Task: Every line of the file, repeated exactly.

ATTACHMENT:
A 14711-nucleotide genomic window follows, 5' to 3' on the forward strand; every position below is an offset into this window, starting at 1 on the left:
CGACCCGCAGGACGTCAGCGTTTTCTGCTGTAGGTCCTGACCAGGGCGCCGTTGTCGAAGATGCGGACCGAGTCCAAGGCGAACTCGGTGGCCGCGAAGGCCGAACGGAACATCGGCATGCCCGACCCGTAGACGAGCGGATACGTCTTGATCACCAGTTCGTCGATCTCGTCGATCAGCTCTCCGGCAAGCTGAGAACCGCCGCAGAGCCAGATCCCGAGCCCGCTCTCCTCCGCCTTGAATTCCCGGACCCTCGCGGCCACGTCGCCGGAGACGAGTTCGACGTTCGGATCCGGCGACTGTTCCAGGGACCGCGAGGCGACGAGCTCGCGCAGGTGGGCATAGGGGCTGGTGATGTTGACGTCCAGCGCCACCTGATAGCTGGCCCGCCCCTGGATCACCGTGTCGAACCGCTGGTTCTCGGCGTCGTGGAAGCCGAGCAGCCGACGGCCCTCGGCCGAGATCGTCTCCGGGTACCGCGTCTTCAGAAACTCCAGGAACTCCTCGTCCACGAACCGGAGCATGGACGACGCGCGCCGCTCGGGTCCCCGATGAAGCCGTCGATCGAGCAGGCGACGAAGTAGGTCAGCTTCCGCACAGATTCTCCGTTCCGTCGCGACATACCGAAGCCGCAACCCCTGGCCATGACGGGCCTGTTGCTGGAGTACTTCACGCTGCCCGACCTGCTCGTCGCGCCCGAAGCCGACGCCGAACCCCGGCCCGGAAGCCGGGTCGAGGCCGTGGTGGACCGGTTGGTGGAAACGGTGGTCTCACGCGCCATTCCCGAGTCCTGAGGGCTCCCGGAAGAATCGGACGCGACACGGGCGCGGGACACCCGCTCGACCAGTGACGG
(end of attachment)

A 14711-nucleotide genomic window follows, 5' to 3' on the forward strand; every position below is an offset into this window, starting at 1 on the left:
CGACCCGCAGGACGTCAGCGTTTTCTGCTGTAGGTCCTGACCAGGGCGCCGTTGTCGAAGATGCGGACCGAGTCCAAGGCGAACTCGGTGGCCGCGAAGGCCGAACGGAACATCGGCATGCCCGACCCGTAGACGAGCGGATACGTCTTGATCACCAGTTCGTCGATCTCGTCGATCAGCTCTCCGGCAAGCTGAGAACCGCCGCAGAGCCAGATCCCGAGCCCGCTCTCCTCCGCCTTGAATTCCCGGACCCTCGCGGCCACGTCGCCGGAGACGAGTTCGACGTTCGGATCCGGCGACTGTTCCAGGGACCGCGAGGCGACGAGCTCGCGCAGGTGGGCATAGGGGCTGGTGATGTTGACGTCCAGCGCCACCTGATAGCTGGCCCGCCCCTGGATCACCGTGTCGAACCGCTGGTTCTCGGCGTCGTGGAAGCCGAGCAGCCGACGGCCCTCGGCCGAGATCGTCTCCGGGTACCGCGTCTTCAGAAACTCCAGGAACTCCTCGTCCACGAACCGGAGCATGGACGACGCGCGCCGCTCGGGTCCCCGATGAAGCCGTCGATCGAGCAGGCGACGAAGTAGGTCAGCTTCCGCACAGATTCTCCGTTCCGTCGCGACATACCGAAGCCGCAACCCCTGGCCATGACGGGCCTGTTGCTGGAGTACTTCACGCTGCCCGACCTGCTCGTCGCGCCCGAAGCCGACGCCGAACCCCGGCCCGGAAGCCGGGTCGAGGCCGTGGTGGACCGGTTGGTGGAAACGGTGGTCTCACGCGCCATTCCCGAGTCCTGAGGGCTCCCGGAAGAATCGGACGCGACACGGGCGCGGGACACCCGCTCGACCAGTGACGG